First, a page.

'N. Korea impasse unchanged: More military posturing, sanctions to come'
North Korea carried out a new missile test just eight days after its last test launch, as was confirmed by Japan and the US.
The ballistic missile of unknown type launched by North Korea landed outside Japan’s exclusive economic zone, apparently inflicting no damage to ships in the area.
RT: What do you think is likely to be the result of this acceleration of North Korea’s missile program?
Joseph Cheng: These kinds of missile tests are to be expected. Certainly, North Korea wants to continue to attract global attention, it wants to continue to exert pressure on the US and on South Korea. It is preparing itself to achieve the ultimate objective of being able to attack the US with nuclear tipped long-range missiles. At the moment, North Korean missiles can cover American bases in South Korea and Japan. However, it seems to be exercising a little restraint, as nuclear tests at this stage are seen to be too provocative.
RT: How can we expect the Trump administration to react?
JC: I guess there will be more posturing, such as strengthening of economic sanctions against North Korea, there is not much more you can do. There may well be a bit more military exercises. The South Korean government is now being formed after the presidential election. There may be some gestures of reconciliation towards the renewal of bilateral negotiations. But the basic impasse seems to remain unchanged. Certainly, North Korea is asking a very high price, it wants some kind of direct negotiations with the US towards diplomatic relations and some kind of mutual non-attack, non-aggression agreement which cannot be met under the present circumstances.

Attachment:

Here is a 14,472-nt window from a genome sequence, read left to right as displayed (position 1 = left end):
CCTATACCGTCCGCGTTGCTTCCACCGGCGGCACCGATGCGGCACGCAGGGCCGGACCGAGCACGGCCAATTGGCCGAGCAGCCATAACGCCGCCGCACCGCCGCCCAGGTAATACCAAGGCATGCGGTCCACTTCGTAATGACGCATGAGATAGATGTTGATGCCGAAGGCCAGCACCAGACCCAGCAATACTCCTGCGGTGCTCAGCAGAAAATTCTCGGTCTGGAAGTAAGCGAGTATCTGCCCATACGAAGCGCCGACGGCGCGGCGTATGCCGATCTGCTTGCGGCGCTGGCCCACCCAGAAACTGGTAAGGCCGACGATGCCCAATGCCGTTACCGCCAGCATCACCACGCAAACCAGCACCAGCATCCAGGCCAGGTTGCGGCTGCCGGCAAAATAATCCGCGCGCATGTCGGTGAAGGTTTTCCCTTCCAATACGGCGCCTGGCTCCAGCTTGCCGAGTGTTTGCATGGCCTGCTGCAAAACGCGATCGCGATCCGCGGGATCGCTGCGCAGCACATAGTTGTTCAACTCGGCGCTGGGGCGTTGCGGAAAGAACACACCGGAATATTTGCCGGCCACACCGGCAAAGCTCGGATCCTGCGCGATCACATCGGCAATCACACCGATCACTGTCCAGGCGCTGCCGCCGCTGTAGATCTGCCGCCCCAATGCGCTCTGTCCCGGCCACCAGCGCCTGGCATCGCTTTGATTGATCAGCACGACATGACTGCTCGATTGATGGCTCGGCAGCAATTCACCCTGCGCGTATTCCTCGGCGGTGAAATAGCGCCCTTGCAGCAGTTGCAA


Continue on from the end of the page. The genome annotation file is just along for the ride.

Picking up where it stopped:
This latest test is for a shorter range missile, compared with the previous ones. There must be a reason for that. Either because of a technical test or, more likely, to keep up the rhetoric on the part of North Korea. The North Korean regime is growing increasingly nervous. What they fear is that there is an international plot led by the US to overthrow the regime. Regime change is a complete existential threat. – Andrew Leung, International and Independent China Specialist
RT: Given that North Korea repeatedly ignores warnings from the UN and allies in the region, what has to happen for this to be solved peacefully?
JC: I think all parties concerned at the moment at least understand that the US as well South Korea, they do not intent to bring about regime change in Pyongyang. And certainly, Russia and China believe that their warnings against the US are sufficient to have that kind of deterrence effect. At the moment, we see a lot of military posturing, escalation of tension, and the maintenance of the basic impasse. But as long as all actors remain rational, major military conflicts can be and probably will be avoided.
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